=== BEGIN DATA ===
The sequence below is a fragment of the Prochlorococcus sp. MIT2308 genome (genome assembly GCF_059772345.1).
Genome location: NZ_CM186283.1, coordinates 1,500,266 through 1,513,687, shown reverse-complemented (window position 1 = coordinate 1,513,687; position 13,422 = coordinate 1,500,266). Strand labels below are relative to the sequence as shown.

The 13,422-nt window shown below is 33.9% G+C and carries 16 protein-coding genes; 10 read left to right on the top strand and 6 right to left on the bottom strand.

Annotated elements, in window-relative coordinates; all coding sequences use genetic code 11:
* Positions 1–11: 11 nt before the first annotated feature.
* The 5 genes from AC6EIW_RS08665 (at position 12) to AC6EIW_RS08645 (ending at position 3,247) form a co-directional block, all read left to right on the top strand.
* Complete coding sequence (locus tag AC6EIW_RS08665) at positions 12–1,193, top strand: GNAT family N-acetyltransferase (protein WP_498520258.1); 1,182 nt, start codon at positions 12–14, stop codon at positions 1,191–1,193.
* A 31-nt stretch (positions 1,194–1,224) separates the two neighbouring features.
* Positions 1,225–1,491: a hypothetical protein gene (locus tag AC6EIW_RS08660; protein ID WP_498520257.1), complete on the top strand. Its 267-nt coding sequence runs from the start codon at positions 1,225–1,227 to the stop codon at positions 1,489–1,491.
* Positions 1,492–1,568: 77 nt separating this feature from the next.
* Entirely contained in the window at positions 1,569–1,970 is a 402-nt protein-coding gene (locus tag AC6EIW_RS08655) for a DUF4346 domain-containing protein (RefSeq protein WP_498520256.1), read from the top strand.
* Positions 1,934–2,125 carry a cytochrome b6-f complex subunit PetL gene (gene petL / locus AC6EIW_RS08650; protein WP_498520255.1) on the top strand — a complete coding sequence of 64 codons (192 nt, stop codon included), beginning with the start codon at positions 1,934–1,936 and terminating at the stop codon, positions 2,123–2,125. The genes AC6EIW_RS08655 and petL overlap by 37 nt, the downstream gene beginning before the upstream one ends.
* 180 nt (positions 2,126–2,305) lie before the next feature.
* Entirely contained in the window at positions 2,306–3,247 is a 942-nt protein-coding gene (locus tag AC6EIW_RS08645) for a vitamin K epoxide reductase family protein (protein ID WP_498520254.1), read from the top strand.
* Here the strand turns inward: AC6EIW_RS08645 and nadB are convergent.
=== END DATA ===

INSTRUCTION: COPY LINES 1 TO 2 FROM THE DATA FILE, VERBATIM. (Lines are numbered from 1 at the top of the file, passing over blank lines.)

The sequence below is a fragment of the Prochlorococcus sp. MIT2308 genome (genome assembly GCF_059772345.1).
Genome location: NZ_CM186283.1, coordinates 1,500,266 through 1,513,687, shown reverse-complemented (window position 1 = coordinate 1,513,687; position 13,422 = coordinate 1,500,266). Strand labels below are relative to the sequence as shown.